Tragically, Holt late in 1967 disappeared while swimming on the Australian coast. His body was never found despite an intense search, and it’s believed after drowning in a fierce surf he may have been dragged out to sea by a shark. LBJ likened the loss to JFK’s assassination and flew to Australia to share his genuine grief, attending the state funeral at an Anglican cathedral, visiting the Holt home to extend personal condolences, and meeting with the Australian cabinet, whom he told:
“I simply could not be anywhere else. I was drawn to Harold Holt because he was an Australian — a man of character and tenacity, generosity and toughness, a man of brotherly love.” LBJ said his friendship with Holt paralleled the “special quality to the U.S.-Australian relationship,” in which “we do feel instinctively the same way about problems.” His “last memory” of his “fallen friend” was of Holt “stretched out in the sun at Camp David, after taking a swim.” In his toast at the White House state dinner months before, LBJ had hailed Holt among Australians as “one of their bravest and one of their best.”
The Australian premier and American president had much in common. They were the same age, self-made men, ambitious, gregarious, both lawyers who devoted their lives to politics and power. They both had large appetites, were womanizers, and both lived fast and hard, enduring health problems, and likely not expecting great longevity. LBJ would die six years after Holt.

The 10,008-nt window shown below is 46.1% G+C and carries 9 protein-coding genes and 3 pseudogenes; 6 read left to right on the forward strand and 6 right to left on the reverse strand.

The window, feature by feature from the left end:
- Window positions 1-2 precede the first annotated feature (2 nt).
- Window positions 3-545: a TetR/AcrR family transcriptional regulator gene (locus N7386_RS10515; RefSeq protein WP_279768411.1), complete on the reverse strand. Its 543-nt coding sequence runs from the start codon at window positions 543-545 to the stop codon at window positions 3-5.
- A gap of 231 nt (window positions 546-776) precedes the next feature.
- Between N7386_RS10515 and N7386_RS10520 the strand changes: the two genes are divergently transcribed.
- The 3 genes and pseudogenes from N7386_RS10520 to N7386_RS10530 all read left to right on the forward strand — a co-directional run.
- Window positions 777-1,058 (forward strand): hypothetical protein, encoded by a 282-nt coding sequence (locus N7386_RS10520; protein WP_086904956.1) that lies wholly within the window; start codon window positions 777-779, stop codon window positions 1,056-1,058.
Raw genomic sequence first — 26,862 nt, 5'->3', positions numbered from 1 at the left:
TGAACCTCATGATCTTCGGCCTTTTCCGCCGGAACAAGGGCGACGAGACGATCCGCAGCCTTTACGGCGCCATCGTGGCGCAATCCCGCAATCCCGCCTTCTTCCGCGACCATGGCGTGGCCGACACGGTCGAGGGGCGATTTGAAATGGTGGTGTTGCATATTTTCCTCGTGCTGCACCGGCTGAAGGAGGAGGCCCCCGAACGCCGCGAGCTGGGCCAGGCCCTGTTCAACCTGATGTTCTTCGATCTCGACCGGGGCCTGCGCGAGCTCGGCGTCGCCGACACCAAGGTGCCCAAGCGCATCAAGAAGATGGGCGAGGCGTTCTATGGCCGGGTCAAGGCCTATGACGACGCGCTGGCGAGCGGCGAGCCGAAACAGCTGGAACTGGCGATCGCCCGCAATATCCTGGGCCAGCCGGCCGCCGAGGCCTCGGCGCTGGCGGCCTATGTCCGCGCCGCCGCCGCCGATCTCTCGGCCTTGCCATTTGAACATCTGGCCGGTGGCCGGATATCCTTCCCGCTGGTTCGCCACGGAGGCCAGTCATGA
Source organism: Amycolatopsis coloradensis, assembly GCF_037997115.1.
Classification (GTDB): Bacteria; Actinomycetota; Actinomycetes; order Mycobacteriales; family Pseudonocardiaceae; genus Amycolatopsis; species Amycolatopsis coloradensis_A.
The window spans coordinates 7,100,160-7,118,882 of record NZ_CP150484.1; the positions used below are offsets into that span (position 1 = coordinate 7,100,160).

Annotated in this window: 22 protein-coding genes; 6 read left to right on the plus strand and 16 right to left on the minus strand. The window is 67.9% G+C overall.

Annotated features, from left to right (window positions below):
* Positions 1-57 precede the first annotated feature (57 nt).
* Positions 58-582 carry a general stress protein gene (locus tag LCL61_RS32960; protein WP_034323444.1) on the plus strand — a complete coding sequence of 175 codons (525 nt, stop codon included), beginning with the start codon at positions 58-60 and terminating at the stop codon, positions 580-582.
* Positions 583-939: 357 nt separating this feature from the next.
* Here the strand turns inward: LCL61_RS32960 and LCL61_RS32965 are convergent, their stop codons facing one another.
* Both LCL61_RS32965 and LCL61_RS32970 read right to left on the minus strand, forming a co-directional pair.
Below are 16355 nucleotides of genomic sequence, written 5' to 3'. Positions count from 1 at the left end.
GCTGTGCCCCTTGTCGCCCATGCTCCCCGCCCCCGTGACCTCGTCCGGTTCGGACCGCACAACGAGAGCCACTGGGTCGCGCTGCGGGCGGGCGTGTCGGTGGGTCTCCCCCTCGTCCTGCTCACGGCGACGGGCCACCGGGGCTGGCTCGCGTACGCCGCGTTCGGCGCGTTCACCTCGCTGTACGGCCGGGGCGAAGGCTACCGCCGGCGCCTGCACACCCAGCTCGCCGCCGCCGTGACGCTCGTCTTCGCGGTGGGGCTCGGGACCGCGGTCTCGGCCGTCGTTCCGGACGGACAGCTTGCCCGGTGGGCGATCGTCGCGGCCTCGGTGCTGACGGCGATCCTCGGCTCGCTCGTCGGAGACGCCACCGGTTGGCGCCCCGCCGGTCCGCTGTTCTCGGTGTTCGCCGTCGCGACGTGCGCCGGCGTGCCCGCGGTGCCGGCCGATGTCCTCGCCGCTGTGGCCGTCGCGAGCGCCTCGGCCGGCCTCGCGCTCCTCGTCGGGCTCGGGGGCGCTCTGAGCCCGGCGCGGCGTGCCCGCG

But they ultimately were bound, like their predecessors and successors, by the warm and historic ties between Australia and America. Holt noted in his 1967 White House toast:
I feel that the friendship which has long existed, cemented in the comradeship of struggle in order to help others to achieve the liberties and the freedom to which we all aspire–that has developed between our two countries–has been warmed by the growth of this friendship which has developed between Mr. and Mrs. Johnson and Mr. and Mrs. Holt. Long may it continue–long after both of us have left the offices which we at present enjoy.
Holt also commended LBJ for having “seen the Asia of tomorrow, the burgeoning, blossoming Asia of a new era,” that will have escaped the “shackles of the past” and poverty, having been uplifted by “modern technology, by principles of freedom, by the friendliness and encouragement and help that enlightened people in a modern age could bring to three-fifths of mankind.”
Despite failure in Vietnam, LBJ and Holt correctly envisioned a resurgent Asia. They both labored for an Asia and world more attuned to the prosperity and liberty their own nations enjoyed. May future Australian and American leaders approximate the LBJ-Holt partnership for our own security and for stability in the Pacific.